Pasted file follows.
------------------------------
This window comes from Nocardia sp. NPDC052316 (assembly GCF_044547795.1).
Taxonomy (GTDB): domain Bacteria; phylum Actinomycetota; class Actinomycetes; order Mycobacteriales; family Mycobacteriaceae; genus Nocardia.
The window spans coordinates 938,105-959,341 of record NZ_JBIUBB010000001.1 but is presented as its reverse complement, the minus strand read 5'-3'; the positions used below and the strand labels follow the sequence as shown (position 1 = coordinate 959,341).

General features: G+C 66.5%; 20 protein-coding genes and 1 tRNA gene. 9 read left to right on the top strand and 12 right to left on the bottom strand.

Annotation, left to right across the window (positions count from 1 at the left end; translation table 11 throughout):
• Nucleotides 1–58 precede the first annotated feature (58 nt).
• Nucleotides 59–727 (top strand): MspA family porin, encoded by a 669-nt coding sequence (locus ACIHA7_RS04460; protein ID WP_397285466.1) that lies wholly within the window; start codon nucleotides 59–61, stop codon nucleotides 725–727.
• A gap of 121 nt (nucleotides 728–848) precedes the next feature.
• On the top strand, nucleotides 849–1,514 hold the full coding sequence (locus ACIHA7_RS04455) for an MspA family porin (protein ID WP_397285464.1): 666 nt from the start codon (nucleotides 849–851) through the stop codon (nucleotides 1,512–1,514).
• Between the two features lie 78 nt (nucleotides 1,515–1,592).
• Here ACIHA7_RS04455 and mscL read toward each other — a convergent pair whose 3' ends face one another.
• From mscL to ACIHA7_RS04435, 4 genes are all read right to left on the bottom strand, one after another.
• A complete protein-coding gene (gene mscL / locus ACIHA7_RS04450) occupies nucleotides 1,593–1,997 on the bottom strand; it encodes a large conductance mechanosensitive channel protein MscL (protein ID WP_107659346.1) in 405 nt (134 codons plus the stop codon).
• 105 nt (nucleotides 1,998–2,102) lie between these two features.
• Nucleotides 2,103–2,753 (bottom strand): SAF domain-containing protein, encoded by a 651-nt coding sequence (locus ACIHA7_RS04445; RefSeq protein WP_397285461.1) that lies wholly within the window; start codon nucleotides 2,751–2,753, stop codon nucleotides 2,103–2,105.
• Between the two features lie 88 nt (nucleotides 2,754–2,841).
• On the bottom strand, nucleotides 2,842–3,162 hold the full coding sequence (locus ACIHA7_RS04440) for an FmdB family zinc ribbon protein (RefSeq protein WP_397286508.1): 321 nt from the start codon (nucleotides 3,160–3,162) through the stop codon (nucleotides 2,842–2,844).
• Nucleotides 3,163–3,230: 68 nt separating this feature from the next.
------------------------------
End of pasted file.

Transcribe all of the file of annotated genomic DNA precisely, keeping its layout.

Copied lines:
This window comes from Nocardia sp. NPDC052316 (assembly GCF_044547795.1).
Taxonomy (GTDB): domain Bacteria; phylum Actinomycetota; class Actinomycetes; order Mycobacteriales; family Mycobacteriaceae; genus Nocardia.
The window spans coordinates 938,105-959,341 of record NZ_JBIUBB010000001.1 but is presented as its reverse complement, the minus strand read 5'-3'; the positions used below and the strand labels follow the sequence as shown (position 1 = coordinate 959,341).

General features: G+C 66.5%; 20 protein-coding genes and 1 tRNA gene. 9 read left to right on the top strand and 12 right to left on the bottom strand.

Annotation, left to right across the window (positions count from 1 at the left end; translation table 11 throughout):
• Nucleotides 1–58 precede the first annotated feature (58 nt).
• Nucleotides 59–727 (top strand): MspA family porin, encoded by a 669-nt coding sequence (locus ACIHA7_RS04460; protein ID WP_397285466.1) that lies wholly within the window; start codon nucleotides 59–61, stop codon nucleotides 725–727.
• A gap of 121 nt (nucleotides 728–848) precedes the next feature.
• On the top strand, nucleotides 849–1,514 hold the full coding sequence (locus ACIHA7_RS04455) for an MspA family porin (protein ID WP_397285464.1): 666 nt from the start codon (nucleotides 849–851) through the stop codon (nucleotides 1,512–1,514).
• Between the two features lie 78 nt (nucleotides 1,515–1,592).
• Here ACIHA7_RS04455 and mscL read toward each other — a convergent pair whose 3' ends face one another.
• From mscL to ACIHA7_RS04435, 4 genes are all read right to left on the bottom strand, one after another.
• A complete protein-coding gene (gene mscL / locus ACIHA7_RS04450) occupies nucleotides 1,593–1,997 on the bottom strand; it encodes a large conductance mechanosensitive channel protein MscL (protein ID WP_107659346.1) in 405 nt (134 codons plus the stop codon).
• 105 nt (nucleotides 1,998–2,102) lie between these two features.
• Nucleotides 2,103–2,753 (bottom strand): SAF domain-containing protein, encoded by a 651-nt coding sequence (locus ACIHA7_RS04445; RefSeq protein WP_397285461.1) that lies wholly within the window; start codon nucleotides 2,751–2,753, stop codon nucleotides 2,103–2,105.
• Between the two features lie 88 nt (nucleotides 2,754–2,841).
• On the bottom strand, nucleotides 2,842–3,162 hold the full coding sequence (locus ACIHA7_RS04440) for an FmdB family zinc ribbon protein (RefSeq protein WP_397286508.1): 321 nt from the start codon (nucleotides 3,160–3,162) through the stop codon (nucleotides 2,842–2,844).
• Nucleotides 3,163–3,230: 68 nt separating this feature from the next.